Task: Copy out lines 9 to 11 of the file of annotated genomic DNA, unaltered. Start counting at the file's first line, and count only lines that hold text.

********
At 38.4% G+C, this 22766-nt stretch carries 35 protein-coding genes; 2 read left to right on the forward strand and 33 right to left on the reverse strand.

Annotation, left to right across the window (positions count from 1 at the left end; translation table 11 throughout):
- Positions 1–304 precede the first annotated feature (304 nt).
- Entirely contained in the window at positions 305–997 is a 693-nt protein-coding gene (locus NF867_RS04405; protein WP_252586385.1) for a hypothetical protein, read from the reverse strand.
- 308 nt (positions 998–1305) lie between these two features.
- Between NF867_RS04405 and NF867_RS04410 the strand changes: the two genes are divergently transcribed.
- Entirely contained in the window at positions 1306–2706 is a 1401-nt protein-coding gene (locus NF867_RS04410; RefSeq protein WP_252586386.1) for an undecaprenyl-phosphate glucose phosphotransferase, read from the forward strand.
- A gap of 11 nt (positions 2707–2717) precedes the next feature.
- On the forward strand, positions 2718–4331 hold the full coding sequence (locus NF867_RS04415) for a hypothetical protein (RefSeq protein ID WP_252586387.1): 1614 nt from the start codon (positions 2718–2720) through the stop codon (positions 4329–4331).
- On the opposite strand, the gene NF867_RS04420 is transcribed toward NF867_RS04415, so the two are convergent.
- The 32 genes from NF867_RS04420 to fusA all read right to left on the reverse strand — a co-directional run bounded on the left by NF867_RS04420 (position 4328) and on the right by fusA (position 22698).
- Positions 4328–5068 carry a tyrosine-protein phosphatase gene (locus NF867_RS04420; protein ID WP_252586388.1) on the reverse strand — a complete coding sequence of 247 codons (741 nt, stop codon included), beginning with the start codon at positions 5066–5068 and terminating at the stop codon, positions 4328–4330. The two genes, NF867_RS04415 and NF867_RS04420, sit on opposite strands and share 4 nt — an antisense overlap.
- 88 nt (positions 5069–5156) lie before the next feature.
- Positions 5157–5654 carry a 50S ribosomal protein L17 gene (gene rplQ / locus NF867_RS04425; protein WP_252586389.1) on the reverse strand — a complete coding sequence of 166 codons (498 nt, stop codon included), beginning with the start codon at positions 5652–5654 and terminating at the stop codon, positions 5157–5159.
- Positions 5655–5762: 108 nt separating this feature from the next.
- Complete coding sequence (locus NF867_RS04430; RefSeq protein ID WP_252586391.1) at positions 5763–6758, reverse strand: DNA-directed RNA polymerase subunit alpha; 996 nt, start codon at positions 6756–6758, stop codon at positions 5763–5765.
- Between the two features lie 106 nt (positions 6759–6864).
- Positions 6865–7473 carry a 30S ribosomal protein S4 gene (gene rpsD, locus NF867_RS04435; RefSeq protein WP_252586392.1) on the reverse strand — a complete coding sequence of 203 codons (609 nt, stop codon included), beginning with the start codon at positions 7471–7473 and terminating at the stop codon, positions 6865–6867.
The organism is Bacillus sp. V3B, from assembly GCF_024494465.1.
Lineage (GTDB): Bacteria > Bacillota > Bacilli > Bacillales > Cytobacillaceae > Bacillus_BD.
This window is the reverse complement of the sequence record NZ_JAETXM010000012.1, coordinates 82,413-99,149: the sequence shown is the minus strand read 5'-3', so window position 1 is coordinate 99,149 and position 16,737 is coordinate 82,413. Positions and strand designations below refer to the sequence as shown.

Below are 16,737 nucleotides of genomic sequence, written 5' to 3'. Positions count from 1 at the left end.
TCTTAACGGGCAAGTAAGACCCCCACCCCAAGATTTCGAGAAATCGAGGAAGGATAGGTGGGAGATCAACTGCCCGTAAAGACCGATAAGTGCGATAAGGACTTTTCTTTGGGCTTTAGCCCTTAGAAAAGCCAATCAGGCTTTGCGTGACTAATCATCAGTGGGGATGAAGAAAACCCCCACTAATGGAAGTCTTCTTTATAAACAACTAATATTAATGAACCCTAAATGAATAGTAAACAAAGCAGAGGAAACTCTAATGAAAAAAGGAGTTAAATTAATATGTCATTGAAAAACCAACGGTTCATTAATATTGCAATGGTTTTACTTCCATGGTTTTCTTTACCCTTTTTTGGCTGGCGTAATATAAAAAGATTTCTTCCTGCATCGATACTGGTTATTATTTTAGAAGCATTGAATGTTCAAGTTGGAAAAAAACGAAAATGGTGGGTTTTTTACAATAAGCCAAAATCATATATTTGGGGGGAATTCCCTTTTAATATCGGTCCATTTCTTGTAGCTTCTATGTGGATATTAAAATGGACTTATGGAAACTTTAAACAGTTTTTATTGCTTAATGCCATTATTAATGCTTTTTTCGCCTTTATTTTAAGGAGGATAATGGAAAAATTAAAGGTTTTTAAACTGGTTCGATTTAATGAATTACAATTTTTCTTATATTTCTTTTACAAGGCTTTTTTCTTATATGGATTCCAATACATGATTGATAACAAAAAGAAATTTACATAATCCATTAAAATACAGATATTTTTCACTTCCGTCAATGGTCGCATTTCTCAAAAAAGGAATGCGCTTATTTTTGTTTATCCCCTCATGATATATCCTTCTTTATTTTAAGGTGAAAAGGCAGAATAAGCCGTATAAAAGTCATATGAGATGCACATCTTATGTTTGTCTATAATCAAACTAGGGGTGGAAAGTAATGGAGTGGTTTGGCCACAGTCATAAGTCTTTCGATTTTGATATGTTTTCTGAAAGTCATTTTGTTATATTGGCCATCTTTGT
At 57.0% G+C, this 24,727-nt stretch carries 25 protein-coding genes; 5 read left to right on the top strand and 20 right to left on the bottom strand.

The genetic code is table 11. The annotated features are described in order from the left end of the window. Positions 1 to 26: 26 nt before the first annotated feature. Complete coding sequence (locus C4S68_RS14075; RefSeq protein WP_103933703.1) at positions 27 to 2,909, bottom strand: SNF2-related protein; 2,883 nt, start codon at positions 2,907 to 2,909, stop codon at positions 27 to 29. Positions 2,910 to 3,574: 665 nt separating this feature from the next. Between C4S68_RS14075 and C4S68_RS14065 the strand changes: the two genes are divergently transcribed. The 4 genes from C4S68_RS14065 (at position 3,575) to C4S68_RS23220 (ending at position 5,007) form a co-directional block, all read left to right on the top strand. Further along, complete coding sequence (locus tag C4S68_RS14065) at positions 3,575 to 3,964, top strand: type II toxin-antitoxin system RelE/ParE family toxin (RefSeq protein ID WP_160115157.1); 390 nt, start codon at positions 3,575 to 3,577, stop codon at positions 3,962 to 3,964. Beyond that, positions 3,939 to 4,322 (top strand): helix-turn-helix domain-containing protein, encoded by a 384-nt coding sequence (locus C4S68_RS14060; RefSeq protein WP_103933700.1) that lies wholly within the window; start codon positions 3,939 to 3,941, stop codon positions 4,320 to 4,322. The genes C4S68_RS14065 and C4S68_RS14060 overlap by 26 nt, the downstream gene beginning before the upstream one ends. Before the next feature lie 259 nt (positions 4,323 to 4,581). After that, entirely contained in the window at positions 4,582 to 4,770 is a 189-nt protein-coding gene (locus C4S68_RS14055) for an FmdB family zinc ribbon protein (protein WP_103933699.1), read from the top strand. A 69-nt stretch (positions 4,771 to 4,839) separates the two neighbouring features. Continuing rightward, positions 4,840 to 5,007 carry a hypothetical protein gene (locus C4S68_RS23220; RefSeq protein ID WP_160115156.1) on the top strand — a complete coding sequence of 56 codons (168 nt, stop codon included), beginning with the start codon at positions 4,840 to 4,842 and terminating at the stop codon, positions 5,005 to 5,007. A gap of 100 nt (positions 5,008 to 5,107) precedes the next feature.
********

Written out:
- On the forward strand, positions 2718–4331 hold the full coding sequence (locus NF867_RS04415) for a hypothetical protein (RefSeq protein ID WP_252586387.1): 1614 nt from the start codon (positions 2718–2720) through the stop codon (positions 4329–4331).
- On the opposite strand, the gene NF867_RS04420 is transcribed toward NF867_RS04415, so the two are convergent.
- The 32 genes from NF867_RS04420 to fusA all read right to left on the reverse strand — a co-directional run bounded on the left by NF867_RS04420 (position 4328) and on the right by fusA (position 22698).